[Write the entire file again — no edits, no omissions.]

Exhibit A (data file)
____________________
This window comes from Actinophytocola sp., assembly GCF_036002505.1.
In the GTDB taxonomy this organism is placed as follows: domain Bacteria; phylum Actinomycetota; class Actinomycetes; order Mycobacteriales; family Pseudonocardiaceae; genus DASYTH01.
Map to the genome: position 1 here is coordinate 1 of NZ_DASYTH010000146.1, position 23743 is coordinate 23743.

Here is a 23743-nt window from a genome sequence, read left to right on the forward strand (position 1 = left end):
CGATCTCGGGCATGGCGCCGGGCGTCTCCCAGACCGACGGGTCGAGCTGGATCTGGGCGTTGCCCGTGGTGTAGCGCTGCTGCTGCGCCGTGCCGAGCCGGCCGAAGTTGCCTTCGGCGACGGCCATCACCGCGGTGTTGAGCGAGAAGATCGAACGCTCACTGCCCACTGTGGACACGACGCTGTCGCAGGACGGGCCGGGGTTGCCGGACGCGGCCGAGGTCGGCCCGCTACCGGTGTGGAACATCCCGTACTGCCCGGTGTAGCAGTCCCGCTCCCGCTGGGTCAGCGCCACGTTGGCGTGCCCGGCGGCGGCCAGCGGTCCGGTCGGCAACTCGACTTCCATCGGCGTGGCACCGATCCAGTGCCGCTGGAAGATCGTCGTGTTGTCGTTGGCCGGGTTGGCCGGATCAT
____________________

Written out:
This window comes from Actinophytocola sp., assembly GCF_036002505.1.
In the GTDB taxonomy this organism is placed as follows: domain Bacteria; phylum Actinomycetota; class Actinomycetes; order Mycobacteriales; family Pseudonocardiaceae; genus DASYTH01.
Map to the genome: position 1 here is coordinate 1 of NZ_DASYTH010000146.1, position 23743 is coordinate 23743.

Here is a 23743-nt window from a genome sequence, read left to right on the forward strand (position 1 = left end):
CGATCTCGGGCATGGCGCCGGGCGTCTCCCAGACCGACGGGTCGAGCTGGATCTGGGCGTTGCCCGTGGTGTAGCGCTGCTGCTGCGCCGTGCCGAGCCGGCCGAAGTTGCCTTCGGCGACGGCCATCACCGCGGTGTTGAGCGAGAAGATCGAACGCTCACTGCCCACTGTGGACACGACGCTGTCGCAGGACGGGCCGGGGTTGCCGGACGCGGCCGAGGTCGGCCCGCTACCGGTGTGGAACATCCCGTACTGCCCGGTGTAGCAGTCCCGCTCCCGCTGGGTCAGCGCCACGTTGGCGTGCCCGGCGGCGGCCAGCGGTCCGGTCGGCAACTCGACTTCCATCGGCGTGGCACCGATCCAGTGCCGCTGGAAGATCGTCGTGTTGTCGTTGGCCGGGTTGGCCGGATCAT